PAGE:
International Court Of Justice: The Charter Of The United Nations

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The Charter of the United Nations is the foundational treaty of the United Nations and a vital constitutional text of the International Court of Justice (ICJ). As stated in Article 38 in the Statute of the International Court of Justice (ICJ) the sources of International law comprise International conventions, international custom and the general principals of law recognized by civilized nations. These first three sources are subject to the provisions of article 59 whereby “judicial decisions and the teachings of the most highly qualified publicists of the various nations, as subsidiary means for the determination of rules of law”(United Nations 1945).

Prior to the First World War it was widely contested that a sovereign state could not be
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By attempting to place legal restrictions on nations ability to use force the LN saw the beginning of international law increasingly restrict the freedom of states. Despite being considered a failure, the LN demonstrated that a prohibition on war was legally and politically possible and laid the foundations for the UN and ICJ in later years.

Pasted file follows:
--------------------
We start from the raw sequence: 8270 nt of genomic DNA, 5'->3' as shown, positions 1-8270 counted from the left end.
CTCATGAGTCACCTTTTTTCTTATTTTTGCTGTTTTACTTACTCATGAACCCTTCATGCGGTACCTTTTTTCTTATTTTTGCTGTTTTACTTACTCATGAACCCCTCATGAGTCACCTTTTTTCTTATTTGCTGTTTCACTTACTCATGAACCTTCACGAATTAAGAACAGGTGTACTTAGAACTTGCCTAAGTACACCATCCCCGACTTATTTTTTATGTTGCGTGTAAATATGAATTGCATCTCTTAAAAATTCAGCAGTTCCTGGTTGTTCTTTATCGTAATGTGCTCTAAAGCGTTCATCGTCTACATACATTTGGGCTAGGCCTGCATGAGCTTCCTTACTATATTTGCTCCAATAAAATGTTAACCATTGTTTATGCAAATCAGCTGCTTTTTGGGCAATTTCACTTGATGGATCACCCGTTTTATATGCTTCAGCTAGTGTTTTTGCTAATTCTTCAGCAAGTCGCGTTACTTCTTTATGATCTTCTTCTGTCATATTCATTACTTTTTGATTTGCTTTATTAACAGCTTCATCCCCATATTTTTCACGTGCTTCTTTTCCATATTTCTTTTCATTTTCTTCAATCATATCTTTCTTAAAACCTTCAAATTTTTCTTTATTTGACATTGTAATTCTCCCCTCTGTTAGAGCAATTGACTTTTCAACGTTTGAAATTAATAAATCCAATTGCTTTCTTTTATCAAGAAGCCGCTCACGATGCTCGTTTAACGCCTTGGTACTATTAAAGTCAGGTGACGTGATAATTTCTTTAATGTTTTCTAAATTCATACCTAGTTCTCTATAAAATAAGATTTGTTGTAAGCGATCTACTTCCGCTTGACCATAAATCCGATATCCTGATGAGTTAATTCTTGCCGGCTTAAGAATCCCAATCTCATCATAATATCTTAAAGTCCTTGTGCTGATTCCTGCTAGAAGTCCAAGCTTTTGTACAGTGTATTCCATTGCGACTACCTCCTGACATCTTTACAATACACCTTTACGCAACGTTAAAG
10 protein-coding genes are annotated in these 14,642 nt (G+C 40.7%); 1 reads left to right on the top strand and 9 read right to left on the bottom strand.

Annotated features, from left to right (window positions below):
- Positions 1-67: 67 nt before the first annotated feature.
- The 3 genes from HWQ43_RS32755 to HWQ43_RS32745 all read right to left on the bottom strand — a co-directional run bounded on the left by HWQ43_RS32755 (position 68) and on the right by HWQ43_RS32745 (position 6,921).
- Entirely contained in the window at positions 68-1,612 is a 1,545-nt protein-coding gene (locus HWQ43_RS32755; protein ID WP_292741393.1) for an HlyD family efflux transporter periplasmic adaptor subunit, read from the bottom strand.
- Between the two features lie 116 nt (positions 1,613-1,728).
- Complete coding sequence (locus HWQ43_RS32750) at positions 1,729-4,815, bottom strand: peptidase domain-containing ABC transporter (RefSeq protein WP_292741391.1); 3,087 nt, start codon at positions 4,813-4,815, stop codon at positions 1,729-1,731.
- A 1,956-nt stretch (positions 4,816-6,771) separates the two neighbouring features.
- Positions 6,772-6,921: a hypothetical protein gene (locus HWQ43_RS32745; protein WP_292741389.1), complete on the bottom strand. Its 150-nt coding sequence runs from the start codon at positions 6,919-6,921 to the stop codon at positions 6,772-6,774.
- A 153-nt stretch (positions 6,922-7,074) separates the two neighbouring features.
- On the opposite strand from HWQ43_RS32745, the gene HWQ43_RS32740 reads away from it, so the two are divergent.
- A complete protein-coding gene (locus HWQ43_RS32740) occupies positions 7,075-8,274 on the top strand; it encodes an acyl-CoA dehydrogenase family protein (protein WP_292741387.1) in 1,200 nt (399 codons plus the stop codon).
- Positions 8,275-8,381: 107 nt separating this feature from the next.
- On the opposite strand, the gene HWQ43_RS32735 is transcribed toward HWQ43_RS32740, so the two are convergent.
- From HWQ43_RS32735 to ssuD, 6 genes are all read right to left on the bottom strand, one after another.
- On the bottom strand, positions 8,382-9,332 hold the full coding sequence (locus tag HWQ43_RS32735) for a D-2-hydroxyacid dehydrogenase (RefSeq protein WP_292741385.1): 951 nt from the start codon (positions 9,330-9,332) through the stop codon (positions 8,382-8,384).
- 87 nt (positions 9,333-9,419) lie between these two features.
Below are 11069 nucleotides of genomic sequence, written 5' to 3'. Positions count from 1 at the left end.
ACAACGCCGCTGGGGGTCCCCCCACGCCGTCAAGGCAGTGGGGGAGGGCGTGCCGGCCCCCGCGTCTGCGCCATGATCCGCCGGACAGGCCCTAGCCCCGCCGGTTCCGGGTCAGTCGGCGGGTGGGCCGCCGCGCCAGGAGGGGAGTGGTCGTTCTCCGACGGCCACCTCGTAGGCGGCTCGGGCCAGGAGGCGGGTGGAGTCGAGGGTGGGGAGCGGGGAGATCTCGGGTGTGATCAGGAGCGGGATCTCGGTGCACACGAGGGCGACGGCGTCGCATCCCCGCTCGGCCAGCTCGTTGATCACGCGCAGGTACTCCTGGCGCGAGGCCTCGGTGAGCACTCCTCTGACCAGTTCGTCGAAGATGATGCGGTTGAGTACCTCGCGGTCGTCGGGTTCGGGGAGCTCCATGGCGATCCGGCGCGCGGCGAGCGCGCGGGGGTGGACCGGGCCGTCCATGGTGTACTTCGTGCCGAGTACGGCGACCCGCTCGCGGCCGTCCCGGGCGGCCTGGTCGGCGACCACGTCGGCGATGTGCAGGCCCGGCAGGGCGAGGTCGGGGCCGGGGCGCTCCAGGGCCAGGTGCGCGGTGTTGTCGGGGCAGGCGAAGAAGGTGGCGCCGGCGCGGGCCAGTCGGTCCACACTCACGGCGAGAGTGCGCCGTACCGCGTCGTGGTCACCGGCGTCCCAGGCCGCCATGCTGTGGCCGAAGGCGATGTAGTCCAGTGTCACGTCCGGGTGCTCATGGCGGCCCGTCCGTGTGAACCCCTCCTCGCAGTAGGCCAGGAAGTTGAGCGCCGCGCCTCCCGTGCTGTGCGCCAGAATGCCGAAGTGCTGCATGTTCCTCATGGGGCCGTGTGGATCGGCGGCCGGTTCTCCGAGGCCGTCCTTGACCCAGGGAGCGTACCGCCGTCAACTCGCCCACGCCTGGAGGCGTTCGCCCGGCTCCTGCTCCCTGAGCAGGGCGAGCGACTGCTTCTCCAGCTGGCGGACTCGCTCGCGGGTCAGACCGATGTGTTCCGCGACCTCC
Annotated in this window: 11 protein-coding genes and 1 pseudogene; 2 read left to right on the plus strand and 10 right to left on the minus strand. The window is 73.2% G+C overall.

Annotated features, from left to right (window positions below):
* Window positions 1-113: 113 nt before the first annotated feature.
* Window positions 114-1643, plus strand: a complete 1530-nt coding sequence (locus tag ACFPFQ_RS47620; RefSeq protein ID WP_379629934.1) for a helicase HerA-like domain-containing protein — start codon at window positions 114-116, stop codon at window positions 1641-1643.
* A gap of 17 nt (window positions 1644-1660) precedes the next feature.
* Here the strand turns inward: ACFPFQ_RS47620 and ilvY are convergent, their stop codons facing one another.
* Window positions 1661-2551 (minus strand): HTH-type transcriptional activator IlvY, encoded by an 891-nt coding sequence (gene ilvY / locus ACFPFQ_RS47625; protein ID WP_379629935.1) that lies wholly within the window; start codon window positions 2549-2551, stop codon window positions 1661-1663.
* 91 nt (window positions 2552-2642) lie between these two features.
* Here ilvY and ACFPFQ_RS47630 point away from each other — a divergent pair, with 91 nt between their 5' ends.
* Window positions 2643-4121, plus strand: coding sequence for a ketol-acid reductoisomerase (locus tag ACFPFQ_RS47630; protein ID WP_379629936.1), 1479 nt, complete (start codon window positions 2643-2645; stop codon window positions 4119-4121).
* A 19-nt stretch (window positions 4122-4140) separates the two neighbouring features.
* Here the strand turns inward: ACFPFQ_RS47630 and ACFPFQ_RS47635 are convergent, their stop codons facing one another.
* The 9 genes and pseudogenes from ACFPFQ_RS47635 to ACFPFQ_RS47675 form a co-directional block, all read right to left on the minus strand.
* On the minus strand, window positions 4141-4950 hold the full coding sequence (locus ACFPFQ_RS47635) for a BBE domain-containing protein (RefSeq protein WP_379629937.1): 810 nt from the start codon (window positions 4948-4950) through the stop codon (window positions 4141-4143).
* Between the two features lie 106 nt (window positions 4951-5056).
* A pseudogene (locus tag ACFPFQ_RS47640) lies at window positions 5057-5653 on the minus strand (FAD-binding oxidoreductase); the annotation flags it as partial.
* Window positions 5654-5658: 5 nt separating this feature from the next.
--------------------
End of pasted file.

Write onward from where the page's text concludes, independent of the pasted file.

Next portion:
Post World War II the United Nations took the position that was held prior by the League of Nations with the aim of maintaining peace, security and to prevent another catastrophic war. Along with the dissolution of the League of Nations the Permanent Court of International Justice (PCIJ) also was replaced. Therefore the International Court of Justice (ICJ) took its place alongside the Charter of the United Nations. The reasoning was that of starting a new. As there was feeling of ill representation amongst states within the previous LN and PCIJ framework.

The new court, still in place today is more inclusive of states outside of Europe. Thus in its youngest years the UN and ICJ was considered as simply a tool of US diplomacy (Archer 2001, p.69). Yet as a shift in global politics took place this US orientated political lean would not
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